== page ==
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Constraint/ Restraint

George Dunbar
Mon 3 Feb, 2020

Our friends at the brilliant National Justice Museum have an exhibition on right now which brings together many art forms, including literature, to describe an almost taboo element of our justice system.

Constraint/Restraint is the latest exhibition at the National Justice Museum which gives a thoughtful and intimate look at ideas about both physical restraint within the penal system and wider notions of constraint and restraint within our wider society. The exhibition highlights contemporary public responses to current issues, political movements, mental health, gender pay gap, feminism, climate change etc. With physical objects, visual and audio pieces, the exhibition aims to engage and provoke a dialogue and meditation with the visitor.

The exhibition features historical prison artefacts and artworks by local artists. Among the artefacts are; a ball and chain, a blunderbuss, body belts, prison doors and straitjackets. The artefacts give a sense of the size, weight and toughness of the materials to provoke a visceral reaction in the viewer and give examples of methods used to restrain and constrain people in the historic prison system. The exhibition gives an artistic interpretation of these themes by presenting lots of different interpretations, voices and perspectives in the space.

The exhibition involves the work of several artists including; Liz Atkin, Lisa Selby and Elliot Murawski, her partner. Atkin’s work consists of three large charcoal drawings based on textures on the prison doors in the exhibit. She has struggled with anxiety and mental health issues, and often feels the compulsion to draw in order to overcome the constraints of these problems. Her work responds to her environment and these inner feelings, so makes strong connections to the exhibition.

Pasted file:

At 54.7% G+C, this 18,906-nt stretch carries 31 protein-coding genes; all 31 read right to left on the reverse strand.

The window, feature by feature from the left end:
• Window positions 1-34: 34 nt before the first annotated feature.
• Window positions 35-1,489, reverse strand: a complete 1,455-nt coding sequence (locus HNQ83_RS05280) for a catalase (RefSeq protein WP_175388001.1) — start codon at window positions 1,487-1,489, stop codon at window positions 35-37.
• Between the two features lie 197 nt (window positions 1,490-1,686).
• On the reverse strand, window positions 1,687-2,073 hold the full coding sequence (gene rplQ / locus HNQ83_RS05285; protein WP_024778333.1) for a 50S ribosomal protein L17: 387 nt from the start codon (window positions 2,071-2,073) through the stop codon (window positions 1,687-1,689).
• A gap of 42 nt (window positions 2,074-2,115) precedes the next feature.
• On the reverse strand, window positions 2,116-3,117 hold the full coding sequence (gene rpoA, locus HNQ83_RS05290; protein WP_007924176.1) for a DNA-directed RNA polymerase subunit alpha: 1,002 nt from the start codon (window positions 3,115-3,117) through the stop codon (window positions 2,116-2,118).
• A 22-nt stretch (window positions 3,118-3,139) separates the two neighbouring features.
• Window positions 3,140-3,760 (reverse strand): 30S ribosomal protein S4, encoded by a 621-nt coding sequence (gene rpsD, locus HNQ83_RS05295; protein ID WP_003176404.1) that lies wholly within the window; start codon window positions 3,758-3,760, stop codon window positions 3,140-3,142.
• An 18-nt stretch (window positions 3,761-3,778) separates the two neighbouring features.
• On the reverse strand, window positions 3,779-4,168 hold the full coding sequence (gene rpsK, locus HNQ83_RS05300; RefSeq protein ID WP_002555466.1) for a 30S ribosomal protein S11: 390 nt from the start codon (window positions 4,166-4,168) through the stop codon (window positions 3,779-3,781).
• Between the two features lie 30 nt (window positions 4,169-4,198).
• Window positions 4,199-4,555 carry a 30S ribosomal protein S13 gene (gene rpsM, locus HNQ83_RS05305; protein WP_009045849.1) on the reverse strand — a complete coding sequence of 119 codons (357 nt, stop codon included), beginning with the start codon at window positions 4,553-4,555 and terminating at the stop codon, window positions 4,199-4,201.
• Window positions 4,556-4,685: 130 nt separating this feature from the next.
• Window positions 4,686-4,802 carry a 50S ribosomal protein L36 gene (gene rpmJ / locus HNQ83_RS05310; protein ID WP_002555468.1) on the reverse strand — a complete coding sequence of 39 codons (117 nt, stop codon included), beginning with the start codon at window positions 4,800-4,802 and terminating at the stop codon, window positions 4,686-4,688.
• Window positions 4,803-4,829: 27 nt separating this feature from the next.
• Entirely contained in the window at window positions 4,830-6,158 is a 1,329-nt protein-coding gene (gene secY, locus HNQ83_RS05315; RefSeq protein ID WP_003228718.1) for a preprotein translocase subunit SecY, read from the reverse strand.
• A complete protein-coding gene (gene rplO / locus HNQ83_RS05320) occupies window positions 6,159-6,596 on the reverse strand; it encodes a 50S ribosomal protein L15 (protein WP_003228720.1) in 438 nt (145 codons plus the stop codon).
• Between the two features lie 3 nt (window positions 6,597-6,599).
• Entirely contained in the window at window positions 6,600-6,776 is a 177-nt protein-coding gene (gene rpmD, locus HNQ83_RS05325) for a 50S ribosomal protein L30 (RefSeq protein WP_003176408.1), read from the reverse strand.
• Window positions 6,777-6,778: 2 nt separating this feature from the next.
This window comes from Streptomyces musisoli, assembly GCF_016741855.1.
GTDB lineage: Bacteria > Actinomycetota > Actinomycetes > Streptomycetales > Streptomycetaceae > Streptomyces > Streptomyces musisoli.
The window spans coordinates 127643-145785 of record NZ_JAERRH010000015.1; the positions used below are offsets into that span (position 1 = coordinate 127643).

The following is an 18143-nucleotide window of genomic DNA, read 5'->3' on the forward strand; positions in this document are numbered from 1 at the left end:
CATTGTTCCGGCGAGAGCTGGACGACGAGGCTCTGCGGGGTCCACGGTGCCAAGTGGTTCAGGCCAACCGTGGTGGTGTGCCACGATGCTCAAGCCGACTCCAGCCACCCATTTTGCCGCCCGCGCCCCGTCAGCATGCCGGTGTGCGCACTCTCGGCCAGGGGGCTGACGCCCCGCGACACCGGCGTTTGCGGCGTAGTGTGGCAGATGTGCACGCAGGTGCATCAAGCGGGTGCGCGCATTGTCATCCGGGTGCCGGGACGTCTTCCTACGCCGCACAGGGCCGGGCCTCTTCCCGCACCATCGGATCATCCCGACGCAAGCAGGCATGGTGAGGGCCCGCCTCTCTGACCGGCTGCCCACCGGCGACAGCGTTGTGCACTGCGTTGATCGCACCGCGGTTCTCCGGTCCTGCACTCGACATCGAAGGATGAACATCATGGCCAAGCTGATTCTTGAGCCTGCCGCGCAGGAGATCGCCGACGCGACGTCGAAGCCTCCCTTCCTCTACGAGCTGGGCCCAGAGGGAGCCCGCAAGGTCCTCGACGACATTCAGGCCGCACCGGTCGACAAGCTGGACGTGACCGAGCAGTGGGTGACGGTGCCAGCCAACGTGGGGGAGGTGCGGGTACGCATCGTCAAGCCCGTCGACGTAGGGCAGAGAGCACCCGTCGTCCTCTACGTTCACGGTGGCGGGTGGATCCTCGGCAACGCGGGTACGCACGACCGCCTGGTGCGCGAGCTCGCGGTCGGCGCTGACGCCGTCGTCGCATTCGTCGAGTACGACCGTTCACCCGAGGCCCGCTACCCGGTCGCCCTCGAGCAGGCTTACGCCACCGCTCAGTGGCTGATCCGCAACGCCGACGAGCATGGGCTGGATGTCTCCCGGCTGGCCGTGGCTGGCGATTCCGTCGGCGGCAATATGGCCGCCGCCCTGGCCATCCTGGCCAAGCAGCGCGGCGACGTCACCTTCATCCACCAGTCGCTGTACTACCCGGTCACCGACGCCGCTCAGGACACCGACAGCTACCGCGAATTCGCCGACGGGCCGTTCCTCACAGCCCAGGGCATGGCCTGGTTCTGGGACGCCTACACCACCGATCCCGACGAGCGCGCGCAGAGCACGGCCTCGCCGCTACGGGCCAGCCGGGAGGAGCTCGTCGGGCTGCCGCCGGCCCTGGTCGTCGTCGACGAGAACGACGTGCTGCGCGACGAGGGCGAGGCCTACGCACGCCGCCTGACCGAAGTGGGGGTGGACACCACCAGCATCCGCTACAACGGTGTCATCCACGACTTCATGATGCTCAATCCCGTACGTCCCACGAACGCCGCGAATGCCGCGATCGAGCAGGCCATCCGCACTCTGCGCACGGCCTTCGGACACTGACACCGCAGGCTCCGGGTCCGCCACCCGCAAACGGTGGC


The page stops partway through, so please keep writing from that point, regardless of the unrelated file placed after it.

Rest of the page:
Lisa and Elliot have presented rubbings from the prison walls that Elliot was incarcerated in for a time. The artists aim to communicate their story to the viewer and as a result this direct experience engages on a very close, intimate level.

Among the artefacts, the most potentially shocking and thought provoking are the Swallowed Objects. These are items that had been swallowed by inmates and people who, for numerous reasons, decided to ingest the objects. The presentation of these objects is about showing the extremity of the person’s situation and their frame of mind to have swallowed them – some objects are so large it is hard to believe they could have been swallowed. The Swallowed Objects have a powerful effect on the viewer

This exhibition also includes artworks by the textile artist Ruth Singer. This is a part of a presentation called ‘Criminal Histories’, an art and archives project, crafted and researched by Singer in partnership with Staffordshire Record Office and a team of volunteers. The artworks combine photographs taken between 1877 and 1915 into textile artworks, creating skilful patchworks that bring the long forgotten lives of female inmates into the 21st century. It is currently on display in the old prison cell rooms.

Constraint Restraint will also feature several smaller changing exhibitions by Fine Art students from Nottingham College which respond to the themes of the main exhibition with sculptural works and other visual pieces in thoughtful and interesting ways.

This exhibition is situated in the museum’s free exhibition area.

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